Sri Lanka: What started the feud between the PM and president?

Sri Lanka: What started the feud between the PM and president?
Copyright REUTERS/Dinuka Liyanawatte/File Photo
By Emma Beswick
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Sri Lanka: What started the feud between the PM and president?


Divisions within the leadership in Sri Lanka were highlighted on Tuesday as it emerged authorities had prior warning about the movement accused of the Easter bombings, which saw 310 people lose their lives.

READ MORE: Sri Lanka bombings: Authorities under pressure over advance warning of attacks

Specifically, a rift between President Maithripala Sirisena (pictured above left) and Prime Minister Ranil Wickremesinghe (right), which sparked a crisis last year.

Police were warned earlier in April about a possible attack on churches by a little-known domestic Islamist group, according to a document seen by Reuters.

On Monday, ministers held a press conference and said local Islamist movement, the National Thowheed Jamath (NTJ), was behind the attacks. Although no evidence was offered and the group has not claimed responsibility. The only group to claim involvement is the so-called Islamic State, although that's as forensic as the claim got, as no further comment was made. 

Authorities were warned two weeks before the bombings and had the names of attackers, but this information was not shared with the prime minister or the cabinet, Health Minister Rajitha Senaratne said at a press conference on Monday.

It was not clear if Sirisena was aware of the report but the top security organisation, the Security Council, reports to him, while the prime minister was no longer invited to council meetings because of the rift, Senaratne said.

Prime Minister fired and reinstated in a matter of months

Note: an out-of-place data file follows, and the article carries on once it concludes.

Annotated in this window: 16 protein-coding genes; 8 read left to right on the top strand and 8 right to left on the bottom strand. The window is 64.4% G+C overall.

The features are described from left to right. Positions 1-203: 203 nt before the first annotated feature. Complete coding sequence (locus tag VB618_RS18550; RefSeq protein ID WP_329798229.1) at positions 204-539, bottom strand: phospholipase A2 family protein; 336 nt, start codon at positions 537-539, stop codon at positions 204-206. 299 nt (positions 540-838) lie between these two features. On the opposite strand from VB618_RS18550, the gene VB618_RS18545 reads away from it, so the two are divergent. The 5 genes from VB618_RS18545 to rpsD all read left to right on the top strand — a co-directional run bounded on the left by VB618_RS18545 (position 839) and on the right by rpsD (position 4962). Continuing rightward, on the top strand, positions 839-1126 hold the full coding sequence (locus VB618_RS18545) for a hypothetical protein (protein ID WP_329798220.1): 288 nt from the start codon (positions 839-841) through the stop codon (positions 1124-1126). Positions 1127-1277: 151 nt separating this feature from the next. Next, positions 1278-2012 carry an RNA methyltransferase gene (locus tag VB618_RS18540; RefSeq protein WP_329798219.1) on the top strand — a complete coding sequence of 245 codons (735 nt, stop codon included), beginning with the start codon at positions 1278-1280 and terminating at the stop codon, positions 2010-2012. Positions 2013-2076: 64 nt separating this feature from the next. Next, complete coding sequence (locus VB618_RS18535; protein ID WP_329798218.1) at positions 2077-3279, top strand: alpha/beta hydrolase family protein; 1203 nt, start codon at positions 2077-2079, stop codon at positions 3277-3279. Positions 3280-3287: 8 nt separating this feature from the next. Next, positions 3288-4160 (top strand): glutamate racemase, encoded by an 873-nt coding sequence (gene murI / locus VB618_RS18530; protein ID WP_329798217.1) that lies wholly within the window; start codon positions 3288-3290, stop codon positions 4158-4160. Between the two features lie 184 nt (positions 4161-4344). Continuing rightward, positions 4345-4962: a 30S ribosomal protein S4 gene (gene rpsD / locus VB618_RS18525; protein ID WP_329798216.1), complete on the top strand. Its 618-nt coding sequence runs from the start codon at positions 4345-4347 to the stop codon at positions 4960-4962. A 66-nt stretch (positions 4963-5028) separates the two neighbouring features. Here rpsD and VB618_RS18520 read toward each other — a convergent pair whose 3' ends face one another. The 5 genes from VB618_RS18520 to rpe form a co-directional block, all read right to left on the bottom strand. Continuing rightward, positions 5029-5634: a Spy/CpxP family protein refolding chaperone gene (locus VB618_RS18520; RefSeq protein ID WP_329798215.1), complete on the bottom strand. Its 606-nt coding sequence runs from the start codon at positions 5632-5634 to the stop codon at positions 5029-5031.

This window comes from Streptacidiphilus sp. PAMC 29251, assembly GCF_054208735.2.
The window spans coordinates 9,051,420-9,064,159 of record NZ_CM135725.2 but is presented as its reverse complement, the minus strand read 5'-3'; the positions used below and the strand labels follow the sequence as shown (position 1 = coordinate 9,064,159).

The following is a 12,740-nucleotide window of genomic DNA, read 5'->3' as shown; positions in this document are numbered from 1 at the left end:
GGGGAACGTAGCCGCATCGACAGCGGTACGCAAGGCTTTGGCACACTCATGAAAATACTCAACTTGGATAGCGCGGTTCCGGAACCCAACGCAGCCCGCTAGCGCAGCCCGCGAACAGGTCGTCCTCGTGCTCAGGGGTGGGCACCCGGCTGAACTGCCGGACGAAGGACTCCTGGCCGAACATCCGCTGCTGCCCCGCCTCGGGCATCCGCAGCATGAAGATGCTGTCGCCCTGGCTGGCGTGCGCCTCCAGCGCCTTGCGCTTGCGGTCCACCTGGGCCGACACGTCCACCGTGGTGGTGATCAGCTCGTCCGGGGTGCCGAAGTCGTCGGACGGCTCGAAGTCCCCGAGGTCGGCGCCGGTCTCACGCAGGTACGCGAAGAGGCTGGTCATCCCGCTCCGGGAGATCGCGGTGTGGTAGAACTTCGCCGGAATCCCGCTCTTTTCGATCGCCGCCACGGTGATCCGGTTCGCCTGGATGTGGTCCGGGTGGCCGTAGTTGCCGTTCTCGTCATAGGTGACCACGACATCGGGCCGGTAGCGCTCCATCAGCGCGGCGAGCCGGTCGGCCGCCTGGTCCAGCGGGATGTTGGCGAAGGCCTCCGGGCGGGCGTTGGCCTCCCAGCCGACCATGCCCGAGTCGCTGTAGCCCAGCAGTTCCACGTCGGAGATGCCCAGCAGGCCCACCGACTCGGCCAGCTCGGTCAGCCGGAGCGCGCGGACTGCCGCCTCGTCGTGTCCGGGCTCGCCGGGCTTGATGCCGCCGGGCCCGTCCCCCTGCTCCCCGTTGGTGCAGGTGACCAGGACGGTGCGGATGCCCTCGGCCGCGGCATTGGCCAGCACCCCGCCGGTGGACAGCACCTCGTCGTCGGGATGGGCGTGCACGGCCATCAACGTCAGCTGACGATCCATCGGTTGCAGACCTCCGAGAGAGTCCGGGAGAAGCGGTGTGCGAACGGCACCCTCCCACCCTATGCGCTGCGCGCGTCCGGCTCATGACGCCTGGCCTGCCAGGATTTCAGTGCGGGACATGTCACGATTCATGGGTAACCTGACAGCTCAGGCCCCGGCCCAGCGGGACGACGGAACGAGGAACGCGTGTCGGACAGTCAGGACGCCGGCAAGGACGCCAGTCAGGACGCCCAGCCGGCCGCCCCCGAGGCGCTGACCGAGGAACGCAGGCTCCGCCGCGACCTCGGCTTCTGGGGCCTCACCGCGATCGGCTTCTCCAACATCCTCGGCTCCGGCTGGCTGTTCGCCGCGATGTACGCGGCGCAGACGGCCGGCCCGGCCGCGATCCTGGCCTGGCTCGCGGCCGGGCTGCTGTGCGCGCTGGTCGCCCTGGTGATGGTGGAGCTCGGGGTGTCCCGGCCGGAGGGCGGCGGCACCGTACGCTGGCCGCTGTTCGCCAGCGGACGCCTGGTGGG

The president briefly replaced Wickremesinghe in October 2018 over political differences, replacing him with Mahinda Rajapaksa and suspending parliament.

The resulting crisis led to the Constitutional Court reinstating parliament and the president returning Wickremesinghe to his role under pressure from the Supreme Court — he resumed his post in December 2018.

Relations between the pair have not improved and their differences have delayed government decisions, according to politicians.

Some political commentators in the country attribute the events to a difference in views between Sirisena's purported pro-Chinese leaning and Wickramasinghe's backing for ties with India.

The premier has been kept out of intelligence briefings since the fallout, Senaratne said.

He added that the prime minister has not been invited to meetings of the country's top security organisation, the Security Council, which reports to Sirisena, because of the rift.

With the president out of the country when the blasts hit on Sunday, Wickremesinghe called a Security Council meeting but members did not show up, according to the minister.

"This is the first time in history we have seen that the Security Council refused to come for a meeting with the country's prime minister," he said.

He added that the president had appointed a special committee led by a supreme court judge to investigate what had happened.

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